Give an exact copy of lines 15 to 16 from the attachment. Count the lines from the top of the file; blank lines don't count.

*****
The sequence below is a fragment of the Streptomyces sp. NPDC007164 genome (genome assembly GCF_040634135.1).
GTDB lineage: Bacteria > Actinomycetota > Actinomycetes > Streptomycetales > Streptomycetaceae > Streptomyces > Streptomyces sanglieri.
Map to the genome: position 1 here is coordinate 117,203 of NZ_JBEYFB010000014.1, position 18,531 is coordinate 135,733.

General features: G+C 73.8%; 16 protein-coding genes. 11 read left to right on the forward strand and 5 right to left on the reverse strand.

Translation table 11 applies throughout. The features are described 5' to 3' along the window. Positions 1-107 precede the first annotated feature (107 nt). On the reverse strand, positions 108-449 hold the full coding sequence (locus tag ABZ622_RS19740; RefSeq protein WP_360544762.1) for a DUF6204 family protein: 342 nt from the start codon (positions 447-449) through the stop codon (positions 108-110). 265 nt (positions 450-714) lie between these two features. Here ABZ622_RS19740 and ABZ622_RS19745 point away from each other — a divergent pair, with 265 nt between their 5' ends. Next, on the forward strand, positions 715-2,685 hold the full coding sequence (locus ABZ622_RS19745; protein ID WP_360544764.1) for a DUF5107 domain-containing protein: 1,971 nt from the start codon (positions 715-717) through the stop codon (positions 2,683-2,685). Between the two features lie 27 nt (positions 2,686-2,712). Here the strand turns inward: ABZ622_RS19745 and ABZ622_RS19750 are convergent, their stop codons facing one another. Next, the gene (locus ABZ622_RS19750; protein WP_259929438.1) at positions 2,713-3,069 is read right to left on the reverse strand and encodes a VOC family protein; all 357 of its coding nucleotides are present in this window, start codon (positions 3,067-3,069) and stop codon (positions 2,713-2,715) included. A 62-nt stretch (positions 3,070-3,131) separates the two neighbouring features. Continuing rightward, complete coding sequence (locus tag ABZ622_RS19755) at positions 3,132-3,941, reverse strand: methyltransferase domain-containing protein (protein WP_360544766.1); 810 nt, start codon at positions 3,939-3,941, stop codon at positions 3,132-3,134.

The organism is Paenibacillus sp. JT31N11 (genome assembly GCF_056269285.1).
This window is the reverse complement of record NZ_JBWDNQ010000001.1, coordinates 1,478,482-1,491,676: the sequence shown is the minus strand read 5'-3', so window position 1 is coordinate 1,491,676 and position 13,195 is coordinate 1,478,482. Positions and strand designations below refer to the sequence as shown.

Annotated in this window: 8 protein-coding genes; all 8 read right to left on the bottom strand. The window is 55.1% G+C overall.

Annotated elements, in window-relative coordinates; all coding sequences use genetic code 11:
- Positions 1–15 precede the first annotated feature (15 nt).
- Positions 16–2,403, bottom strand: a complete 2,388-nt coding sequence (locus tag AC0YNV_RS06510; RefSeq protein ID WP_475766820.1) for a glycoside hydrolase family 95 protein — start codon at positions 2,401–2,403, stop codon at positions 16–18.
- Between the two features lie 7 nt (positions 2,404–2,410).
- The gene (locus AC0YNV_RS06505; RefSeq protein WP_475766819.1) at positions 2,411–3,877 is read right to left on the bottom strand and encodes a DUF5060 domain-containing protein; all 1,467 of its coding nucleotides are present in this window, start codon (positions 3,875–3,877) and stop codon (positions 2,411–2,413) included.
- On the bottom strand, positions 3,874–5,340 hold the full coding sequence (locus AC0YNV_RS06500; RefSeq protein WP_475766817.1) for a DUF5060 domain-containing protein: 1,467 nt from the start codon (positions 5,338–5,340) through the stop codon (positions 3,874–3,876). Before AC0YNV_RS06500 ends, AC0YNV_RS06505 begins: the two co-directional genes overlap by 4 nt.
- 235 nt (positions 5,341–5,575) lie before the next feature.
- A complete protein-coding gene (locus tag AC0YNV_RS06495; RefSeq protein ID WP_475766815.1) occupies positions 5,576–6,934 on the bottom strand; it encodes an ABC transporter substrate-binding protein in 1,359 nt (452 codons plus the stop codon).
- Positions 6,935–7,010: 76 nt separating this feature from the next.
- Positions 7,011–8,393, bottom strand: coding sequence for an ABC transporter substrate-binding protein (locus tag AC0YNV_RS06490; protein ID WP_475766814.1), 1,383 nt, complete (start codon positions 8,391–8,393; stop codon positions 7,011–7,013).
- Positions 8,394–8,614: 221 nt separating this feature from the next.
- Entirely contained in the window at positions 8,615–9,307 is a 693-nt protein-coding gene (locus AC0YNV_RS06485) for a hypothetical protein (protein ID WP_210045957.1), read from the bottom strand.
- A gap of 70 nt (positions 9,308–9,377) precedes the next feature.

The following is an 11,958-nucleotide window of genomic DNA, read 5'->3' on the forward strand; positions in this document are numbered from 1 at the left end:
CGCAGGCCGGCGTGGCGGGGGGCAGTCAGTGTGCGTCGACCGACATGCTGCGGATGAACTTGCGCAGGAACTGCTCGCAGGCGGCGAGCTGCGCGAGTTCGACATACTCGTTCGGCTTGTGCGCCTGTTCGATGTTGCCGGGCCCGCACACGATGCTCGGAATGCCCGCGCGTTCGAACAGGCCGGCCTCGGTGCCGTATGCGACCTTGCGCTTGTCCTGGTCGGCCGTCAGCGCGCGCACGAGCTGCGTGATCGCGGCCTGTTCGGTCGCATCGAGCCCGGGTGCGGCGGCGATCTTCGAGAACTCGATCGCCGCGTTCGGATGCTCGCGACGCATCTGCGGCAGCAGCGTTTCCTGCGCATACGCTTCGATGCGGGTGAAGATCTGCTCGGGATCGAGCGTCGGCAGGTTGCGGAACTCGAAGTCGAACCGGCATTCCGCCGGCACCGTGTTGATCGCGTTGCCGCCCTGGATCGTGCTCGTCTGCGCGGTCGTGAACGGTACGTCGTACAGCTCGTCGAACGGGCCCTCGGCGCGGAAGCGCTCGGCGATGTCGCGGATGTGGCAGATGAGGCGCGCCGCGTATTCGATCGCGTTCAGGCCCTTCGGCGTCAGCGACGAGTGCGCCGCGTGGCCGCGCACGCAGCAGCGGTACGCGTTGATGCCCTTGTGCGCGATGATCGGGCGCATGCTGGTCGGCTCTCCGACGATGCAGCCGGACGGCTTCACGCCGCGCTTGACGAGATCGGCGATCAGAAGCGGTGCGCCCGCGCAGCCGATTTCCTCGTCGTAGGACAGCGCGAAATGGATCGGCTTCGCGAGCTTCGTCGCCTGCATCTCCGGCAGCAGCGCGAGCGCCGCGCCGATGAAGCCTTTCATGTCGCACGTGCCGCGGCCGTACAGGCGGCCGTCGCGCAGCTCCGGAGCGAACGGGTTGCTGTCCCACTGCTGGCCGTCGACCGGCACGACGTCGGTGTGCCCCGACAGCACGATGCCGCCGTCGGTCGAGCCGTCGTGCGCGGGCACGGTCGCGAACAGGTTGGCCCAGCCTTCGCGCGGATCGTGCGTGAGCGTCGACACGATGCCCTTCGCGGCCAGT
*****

- 235 nt (positions 5,341–5,575) lie before the next feature.
- A complete protein-coding gene (locus tag AC0YNV_RS06495; RefSeq protein ID WP_475766815.1) occupies positions 5,576–6,934 on the bottom strand; it encodes an ABC transporter substrate-binding protein in 1,359 nt (452 codons plus the stop codon).